Regarding A.H.P. and K.D.P., the mother testified that they "do not know who I am, and I think it would be extremely selfish on my part to take them away from the only mother they know, being [the foster mother]. When they look for Mama, it's not me that they look to." She added that "I will willingly give [A.H.P. and K.D.P.] up...."

Given all the evidence, including the mother's criminal history, incarceration, drug addiction, failure to provide adequately for her children, and failure to comply with any of the reunification case plan goals, the juvenile court terminated the mother's rights in her four children.

1. During the termination hearing, the mother's appointed attorney requested a continuance until the mother was released from prison, which he argued was in the near future. The mother's attorney said that it would be "manifestly unfair" to proceed while "she is not in a position to properly address the Court as to her abilities to continue to care for the children...." The State argued that there was no need for a continuance where there was no certain parole or release date and where such a delay would not be in the best interest of the children. The juvenile court denied the continuance, and the mother raises this as error on appeal.

"`All applications for continuances are addressed to the sound legal discretion of the court and, if not expressly provided for, shall be granted or refused as the ends of justice may require.' [Cit.]" In re C.M., 179 Ga.App. 508, 510(2), 347 S.E.2d 328 (1986).

In In re C.M., DFCS sought to terminate a father's parental rights in his children. Prior to the termination hearing, the father entered an in-patient addiction program. The father sought a continuance for three to six months. His "motion for continuance was predicated on the assertion that his attending physicians at the hospital `would be material *421 witnesses' on his behalf in the event he were successful in overcoming his alcoholism through his participation in the program." Id. We ruled that the "father's potential for overcoming his alcoholism, which had existed throughout the four years the children had been in foster care, was insufficient to require the grant of a continuance in this case." Id.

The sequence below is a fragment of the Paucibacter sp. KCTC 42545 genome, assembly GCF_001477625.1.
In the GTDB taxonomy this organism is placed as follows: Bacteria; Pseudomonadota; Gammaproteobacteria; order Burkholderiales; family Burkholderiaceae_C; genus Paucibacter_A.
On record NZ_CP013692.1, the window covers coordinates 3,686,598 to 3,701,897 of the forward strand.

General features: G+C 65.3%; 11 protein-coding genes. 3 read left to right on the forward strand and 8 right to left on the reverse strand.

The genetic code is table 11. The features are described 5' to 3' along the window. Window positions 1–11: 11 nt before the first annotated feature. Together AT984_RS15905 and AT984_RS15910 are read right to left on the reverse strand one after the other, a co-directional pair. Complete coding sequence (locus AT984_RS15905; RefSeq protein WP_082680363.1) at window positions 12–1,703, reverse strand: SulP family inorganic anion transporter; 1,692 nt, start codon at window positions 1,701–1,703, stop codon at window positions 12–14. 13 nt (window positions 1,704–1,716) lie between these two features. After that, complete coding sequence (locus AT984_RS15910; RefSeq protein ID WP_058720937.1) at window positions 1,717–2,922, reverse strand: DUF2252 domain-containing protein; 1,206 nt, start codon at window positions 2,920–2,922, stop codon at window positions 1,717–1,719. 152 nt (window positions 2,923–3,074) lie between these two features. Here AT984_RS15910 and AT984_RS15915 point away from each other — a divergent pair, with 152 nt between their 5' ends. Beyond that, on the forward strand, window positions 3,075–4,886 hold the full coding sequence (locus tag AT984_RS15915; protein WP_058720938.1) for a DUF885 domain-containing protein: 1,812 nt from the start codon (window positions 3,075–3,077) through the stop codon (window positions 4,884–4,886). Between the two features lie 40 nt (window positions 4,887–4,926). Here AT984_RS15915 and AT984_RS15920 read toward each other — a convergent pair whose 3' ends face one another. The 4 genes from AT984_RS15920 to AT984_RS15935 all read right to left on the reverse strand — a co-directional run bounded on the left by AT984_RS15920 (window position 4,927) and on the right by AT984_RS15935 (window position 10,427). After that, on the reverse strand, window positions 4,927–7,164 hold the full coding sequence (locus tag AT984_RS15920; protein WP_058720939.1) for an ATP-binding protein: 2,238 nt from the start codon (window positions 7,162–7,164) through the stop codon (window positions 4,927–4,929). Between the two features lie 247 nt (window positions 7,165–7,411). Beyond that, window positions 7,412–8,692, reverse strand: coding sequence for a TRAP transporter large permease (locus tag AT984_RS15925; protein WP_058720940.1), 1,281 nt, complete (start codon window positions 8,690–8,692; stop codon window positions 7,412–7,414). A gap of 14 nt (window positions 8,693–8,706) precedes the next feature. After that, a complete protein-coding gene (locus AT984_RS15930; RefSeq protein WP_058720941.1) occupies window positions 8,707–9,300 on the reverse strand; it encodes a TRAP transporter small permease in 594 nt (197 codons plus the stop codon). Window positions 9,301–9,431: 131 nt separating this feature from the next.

Similarly, in this case the mother requested the juvenile court to postpone the termination hearing in order for her to obtain favorable evidencesuch as her drug rehabilitation, vocational training and freedom from incarcerationnot in existence at the time of the hearing. See id. The mother's potential for overcoming her drug addiction, which had existed during the entire time her children were in foster care, was insufficient to warrant a continuance. Id. The possibility that she might receive vocational training also did not require a continuance, given that she had never maintained steady employment, had never paid child support for the children while they were in DFCS custody, and had relied on her mother to take care of the children prior to their removal from her care. There was further no evidence that with the training she would be able to maintain a steady income and a stable home environment. In sum, there was simply no evidence on which the juvenile court could rely in determining that a continuance would make any difference in the outcome of the case.

Moreover, the mother's inability to present herself as she would have liked at the termination hearingas a free womanwas "due to her own inability to conform to the law," and thus a continuance was not justified. In the Interest of M.G.F., 222 Ga.App. 816, 817-818, 476 S.E.2d 100 (1996). Accordingly, we find the juvenile court did not abuse its discretion in denying the mother's motion for continuance. See In re C.M., supra.

2. Following the termination hearing, the mother moved for a new trial, asserting that her appointed counsel was ineffective because he failed to present the expert testimony of a penologist or toxicologist. At the hearing on the motion, the mother also argued that her counsel erred in failing to determine her release date from prison and to present a reunification plan during the termination hearing.

In response, the appointed counsel testified at the motion for new trial hearing that he had been involved in approximately 20 prior termination hearings and he had never called a penologist or a toxicologist. Furthermore, he noted that in his experience, termination of a parent's rights is not necessarily linked to the parent's incarceration; in various cases a parent's rights were terminated although the parent was not in jail. He stated that the mother in this case was sentenced just prior to the date of the termination hearing here, and so he believed that her release date would not have been in the near future. Moreover, the evidence showed that no release date had been set as of the date of the hearing.